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STATE of North Carolina v. Rontrell HOOKS
Rontrell Hooks (“Defendant”) appeals from judgments entered after a jury found him guilty of felonious assault inflicting serious bodily injury, assault by pointing a gun, and possession of a firearm by a felon. We vacate one conviction in the judgment for assault inflicting serious bodily injury in 16 CRS 58475, and remand for resentencing.
On 19 November 2016, Elliott Smith returned to his home at Cheyenne Court Apartments in Greenville and observed a group of people partying in an apartment located adjacent to his home. Smith noticed one man “throwing up over the balcony” of the apartment, onto the front porch of his neighbor and friend, Deondre Godwin. After Smith asked the man to clean up the vomit, the man cursed at him. Smith informed Godwin of the mess. Godwin asked the man to either clean it up, leave, or both.
Defendant came down from the apartment where the party was ongoing with a gun and pointed it at Smith. Three other men, including the man who vomited, came downstairs and backed up Defendant. Smith was trying to calm down the situation when one of the men hit him in the face. Smith heard a gunshot.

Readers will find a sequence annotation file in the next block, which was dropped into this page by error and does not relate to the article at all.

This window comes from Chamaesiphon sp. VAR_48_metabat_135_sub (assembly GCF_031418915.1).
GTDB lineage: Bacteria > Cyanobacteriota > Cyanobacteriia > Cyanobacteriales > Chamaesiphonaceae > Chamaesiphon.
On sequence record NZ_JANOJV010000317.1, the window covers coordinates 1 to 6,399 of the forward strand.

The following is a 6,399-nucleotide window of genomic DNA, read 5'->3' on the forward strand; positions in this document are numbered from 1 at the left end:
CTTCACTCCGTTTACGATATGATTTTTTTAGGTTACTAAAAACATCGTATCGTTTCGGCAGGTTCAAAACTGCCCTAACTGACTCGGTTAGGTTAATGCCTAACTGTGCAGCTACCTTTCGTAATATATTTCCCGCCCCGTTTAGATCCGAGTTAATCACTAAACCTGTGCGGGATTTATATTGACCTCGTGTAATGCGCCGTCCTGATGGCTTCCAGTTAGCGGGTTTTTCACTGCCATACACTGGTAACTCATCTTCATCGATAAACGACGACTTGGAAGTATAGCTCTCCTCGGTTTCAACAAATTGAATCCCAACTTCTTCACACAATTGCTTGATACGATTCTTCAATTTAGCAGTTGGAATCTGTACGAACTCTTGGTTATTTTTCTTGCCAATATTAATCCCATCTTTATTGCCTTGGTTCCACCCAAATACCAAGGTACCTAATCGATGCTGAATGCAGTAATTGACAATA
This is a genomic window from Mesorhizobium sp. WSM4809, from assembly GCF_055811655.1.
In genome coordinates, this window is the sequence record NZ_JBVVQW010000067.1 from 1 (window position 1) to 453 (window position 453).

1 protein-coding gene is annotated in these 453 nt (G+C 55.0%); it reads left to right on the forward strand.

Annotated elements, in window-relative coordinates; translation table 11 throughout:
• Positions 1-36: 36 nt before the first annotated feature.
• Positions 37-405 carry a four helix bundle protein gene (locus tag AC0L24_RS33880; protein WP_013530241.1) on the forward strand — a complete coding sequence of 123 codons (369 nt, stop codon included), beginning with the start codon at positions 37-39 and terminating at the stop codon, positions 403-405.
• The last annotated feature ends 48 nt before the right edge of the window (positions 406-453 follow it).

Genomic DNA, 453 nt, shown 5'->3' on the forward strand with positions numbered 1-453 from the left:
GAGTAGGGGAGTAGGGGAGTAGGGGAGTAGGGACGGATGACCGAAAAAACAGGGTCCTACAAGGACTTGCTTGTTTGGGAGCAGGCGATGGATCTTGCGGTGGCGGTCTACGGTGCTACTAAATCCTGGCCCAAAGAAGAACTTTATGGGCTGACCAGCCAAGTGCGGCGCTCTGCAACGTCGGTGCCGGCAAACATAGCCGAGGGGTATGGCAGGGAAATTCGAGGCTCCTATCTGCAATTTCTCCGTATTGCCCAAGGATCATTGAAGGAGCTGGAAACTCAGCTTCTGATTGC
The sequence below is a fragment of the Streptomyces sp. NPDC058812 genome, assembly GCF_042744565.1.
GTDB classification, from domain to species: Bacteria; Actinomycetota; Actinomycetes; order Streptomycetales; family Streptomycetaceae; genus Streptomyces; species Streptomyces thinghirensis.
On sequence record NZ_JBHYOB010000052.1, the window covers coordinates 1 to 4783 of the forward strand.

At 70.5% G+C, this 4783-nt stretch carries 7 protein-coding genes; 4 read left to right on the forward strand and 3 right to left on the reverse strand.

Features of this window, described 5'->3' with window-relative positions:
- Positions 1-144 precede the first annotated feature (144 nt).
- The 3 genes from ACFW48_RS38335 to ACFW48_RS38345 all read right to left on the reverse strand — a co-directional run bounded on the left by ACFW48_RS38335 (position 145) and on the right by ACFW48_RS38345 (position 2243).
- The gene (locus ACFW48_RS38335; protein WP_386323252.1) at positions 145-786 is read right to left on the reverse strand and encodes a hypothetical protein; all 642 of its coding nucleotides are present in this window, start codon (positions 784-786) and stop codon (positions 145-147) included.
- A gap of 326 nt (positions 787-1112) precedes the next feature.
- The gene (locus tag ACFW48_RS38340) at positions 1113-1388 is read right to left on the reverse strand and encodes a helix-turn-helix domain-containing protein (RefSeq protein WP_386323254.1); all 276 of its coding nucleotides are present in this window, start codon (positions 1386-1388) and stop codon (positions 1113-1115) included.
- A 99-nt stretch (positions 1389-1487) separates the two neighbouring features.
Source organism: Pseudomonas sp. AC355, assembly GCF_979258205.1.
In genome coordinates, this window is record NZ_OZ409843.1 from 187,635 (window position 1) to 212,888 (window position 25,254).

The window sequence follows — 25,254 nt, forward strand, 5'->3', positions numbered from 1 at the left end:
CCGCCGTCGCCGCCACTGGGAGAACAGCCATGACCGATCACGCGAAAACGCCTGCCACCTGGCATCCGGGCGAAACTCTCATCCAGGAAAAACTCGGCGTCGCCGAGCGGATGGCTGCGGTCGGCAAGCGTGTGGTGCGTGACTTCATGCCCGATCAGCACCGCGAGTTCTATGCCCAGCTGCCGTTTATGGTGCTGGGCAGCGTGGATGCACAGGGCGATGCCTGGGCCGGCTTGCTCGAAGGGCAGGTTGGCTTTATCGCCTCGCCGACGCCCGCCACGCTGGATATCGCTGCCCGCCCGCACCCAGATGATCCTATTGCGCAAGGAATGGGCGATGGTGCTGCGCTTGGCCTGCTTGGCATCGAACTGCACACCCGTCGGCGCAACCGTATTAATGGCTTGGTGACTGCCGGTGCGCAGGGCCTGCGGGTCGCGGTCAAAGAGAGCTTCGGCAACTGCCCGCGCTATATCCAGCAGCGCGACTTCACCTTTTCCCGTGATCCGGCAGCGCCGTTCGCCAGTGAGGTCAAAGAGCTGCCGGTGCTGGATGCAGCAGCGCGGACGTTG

Smith telephoned his brother, who lived across the street, to come pick him up but he was not home at the time. He told Smith to go back upstairs, “[d]on't do nothing stupid,” and wait for him. One of the men blocked Smith's path to his apartment and a fight ensued. Defendant held his gun aimed at Godwin so he would not interfere with or intervene in the fight.
After Smith fought the first man, Defendant handed the gun to another member of the group and began to fight Smith himself. As Smith and Defendant fought, Smith was hit from behind by “something hard, blunt, metal” and fell to the ground. Smith feared for his life as the three men kicked and beat him. The beating continued until Smith's wife came outside and the men backed off. As Smith started to get up, he saw Defendant standing over him. Defendant reached his hand out, as if to help Smith get up, but then punched Smith again. Smith suffered a fracture near his eye that required surgery and a metal plate to be inserted in his face.
Defendant was charged with assault inflicting serious bodily injury, assault by pointing a gun at Smith and Godwin, and possession of a firearm by a felon. The indictment for “assault inflicting serious bodily injury” alleges, in its entirety: “The jurors for the State upon their oath present that on or about the 19th day of November, 2016, in the County named above the defendant named above unlawfully and willfully did assault Elliot Smith and inflict serious bodily injury; to wit.”